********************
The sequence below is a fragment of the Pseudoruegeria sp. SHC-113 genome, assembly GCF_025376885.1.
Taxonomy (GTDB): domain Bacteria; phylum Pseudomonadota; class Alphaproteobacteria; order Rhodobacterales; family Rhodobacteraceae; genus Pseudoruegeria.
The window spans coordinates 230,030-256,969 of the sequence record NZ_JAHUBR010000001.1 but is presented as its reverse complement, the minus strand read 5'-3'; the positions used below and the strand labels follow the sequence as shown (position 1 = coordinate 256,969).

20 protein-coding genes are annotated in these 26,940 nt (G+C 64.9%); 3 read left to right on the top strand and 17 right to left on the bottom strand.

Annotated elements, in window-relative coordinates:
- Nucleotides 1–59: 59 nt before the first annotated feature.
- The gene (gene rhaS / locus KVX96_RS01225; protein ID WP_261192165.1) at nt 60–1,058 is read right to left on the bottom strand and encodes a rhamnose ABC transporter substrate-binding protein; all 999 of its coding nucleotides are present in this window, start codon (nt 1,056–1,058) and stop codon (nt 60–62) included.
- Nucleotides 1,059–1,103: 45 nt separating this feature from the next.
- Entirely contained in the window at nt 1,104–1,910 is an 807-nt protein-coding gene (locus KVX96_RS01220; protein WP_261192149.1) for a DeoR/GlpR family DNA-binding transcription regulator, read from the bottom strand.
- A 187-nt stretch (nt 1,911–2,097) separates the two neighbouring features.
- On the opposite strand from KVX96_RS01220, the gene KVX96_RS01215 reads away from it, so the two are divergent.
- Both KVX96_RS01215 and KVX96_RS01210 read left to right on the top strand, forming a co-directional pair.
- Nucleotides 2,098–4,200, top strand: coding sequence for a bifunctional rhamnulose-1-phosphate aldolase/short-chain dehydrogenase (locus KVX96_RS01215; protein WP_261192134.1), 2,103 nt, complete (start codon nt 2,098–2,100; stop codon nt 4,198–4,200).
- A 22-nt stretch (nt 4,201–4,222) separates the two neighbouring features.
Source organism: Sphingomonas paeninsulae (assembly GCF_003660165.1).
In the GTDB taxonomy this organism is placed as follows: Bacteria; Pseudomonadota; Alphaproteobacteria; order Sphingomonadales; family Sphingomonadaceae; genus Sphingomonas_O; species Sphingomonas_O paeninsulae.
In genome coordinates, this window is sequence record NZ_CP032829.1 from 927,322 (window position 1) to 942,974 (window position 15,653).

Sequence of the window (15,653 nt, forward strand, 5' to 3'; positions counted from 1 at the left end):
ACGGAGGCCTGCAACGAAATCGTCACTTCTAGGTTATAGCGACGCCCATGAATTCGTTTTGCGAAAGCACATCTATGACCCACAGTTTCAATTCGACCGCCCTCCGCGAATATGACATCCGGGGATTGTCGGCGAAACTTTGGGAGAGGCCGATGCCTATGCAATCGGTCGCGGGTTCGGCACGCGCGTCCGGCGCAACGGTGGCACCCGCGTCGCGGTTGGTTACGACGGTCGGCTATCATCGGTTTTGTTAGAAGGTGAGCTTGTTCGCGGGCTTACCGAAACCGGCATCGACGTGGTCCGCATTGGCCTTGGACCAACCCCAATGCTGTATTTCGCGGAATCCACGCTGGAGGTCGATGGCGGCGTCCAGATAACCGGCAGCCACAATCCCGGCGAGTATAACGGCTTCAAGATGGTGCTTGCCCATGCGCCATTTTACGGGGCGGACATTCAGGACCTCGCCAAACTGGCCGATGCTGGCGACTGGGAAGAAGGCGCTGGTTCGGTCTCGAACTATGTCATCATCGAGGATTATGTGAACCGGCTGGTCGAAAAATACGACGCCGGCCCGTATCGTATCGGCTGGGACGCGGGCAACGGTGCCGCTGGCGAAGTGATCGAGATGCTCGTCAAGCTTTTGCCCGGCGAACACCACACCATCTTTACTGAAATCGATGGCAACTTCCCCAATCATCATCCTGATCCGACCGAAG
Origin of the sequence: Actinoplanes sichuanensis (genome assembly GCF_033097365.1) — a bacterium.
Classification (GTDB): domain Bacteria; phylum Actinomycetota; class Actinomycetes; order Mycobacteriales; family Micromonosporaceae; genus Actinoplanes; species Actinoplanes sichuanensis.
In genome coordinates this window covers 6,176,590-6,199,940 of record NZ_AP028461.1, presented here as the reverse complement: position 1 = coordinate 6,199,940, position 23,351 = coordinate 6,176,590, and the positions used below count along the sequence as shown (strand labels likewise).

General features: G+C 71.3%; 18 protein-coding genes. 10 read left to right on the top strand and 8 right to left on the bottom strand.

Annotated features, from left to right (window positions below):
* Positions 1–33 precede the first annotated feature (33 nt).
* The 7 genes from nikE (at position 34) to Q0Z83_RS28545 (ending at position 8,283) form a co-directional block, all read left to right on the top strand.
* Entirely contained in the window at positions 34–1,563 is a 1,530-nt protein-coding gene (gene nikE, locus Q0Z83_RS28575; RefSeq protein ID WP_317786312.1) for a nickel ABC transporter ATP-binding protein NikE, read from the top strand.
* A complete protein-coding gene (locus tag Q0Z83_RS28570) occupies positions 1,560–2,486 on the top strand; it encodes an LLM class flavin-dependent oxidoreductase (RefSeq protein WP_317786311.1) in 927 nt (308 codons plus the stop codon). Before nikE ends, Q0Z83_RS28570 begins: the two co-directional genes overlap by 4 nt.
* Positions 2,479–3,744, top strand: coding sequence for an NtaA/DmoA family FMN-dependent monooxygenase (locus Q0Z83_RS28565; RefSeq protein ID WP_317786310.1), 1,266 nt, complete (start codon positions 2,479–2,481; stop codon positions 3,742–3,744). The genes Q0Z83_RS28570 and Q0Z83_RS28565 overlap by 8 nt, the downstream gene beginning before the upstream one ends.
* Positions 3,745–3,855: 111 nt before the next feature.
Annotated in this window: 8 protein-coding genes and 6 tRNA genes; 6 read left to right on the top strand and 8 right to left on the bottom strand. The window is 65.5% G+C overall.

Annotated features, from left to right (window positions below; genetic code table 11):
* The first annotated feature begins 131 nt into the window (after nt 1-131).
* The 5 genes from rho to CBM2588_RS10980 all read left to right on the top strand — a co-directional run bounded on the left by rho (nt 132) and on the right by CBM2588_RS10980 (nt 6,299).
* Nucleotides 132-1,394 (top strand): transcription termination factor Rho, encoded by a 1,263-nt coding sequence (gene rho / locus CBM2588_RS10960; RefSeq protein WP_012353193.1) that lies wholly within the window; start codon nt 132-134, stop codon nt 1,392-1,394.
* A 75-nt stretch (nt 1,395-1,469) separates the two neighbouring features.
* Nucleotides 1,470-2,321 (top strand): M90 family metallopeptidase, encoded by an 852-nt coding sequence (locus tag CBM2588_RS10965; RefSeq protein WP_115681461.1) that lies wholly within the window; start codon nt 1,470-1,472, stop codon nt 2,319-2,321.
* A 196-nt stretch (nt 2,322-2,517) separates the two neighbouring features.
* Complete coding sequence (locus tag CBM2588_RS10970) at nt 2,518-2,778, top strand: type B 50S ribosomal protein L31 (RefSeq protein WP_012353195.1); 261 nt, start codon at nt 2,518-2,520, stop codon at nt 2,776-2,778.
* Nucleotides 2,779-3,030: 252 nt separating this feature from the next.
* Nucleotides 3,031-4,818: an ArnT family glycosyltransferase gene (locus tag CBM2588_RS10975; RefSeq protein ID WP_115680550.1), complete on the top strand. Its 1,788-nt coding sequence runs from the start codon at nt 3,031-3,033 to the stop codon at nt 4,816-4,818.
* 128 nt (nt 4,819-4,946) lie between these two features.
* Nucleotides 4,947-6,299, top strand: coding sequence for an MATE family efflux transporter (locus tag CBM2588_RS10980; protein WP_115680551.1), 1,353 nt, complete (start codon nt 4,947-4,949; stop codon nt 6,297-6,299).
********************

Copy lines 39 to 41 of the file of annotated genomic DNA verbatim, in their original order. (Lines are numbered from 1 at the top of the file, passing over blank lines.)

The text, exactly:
* Complete coding sequence (locus tag CBM2588_RS10970) at nt 2,518-2,778, top strand: type B 50S ribosomal protein L31 (RefSeq protein WP_012353195.1); 261 nt, start codon at nt 2,518-2,520, stop codon at nt 2,776-2,778.
* Nucleotides 2,779-3,030: 252 nt separating this feature from the next.
* Nucleotides 3,031-4,818: an ArnT family glycosyltransferase gene (locus tag CBM2588_RS10975; RefSeq protein ID WP_115680550.1), complete on the top strand. Its 1,788-nt coding sequence runs from the start codon at nt 3,031-3,033 to the stop codon at nt 4,816-4,818.